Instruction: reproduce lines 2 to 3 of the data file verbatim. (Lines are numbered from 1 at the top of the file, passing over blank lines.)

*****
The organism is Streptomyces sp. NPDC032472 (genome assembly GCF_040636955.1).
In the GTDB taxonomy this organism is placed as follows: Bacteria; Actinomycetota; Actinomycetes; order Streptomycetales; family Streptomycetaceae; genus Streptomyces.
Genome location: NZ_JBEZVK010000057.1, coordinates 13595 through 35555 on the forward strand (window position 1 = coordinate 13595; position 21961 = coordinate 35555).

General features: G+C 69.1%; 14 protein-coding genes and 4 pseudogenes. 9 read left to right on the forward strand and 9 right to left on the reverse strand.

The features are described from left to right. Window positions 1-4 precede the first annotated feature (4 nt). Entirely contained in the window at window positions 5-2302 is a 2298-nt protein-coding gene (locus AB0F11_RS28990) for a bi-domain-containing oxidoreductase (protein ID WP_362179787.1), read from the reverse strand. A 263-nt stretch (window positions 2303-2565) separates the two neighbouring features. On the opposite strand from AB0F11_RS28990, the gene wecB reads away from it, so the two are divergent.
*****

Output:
In the GTDB taxonomy this organism is placed as follows: Bacteria; Actinomycetota; Actinomycetes; order Streptomycetales; family Streptomycetaceae; genus Streptomyces.
Genome location: NZ_JBEZVK010000057.1, coordinates 13595 through 35555 on the forward strand (window position 1 = coordinate 13595; position 21961 = coordinate 35555).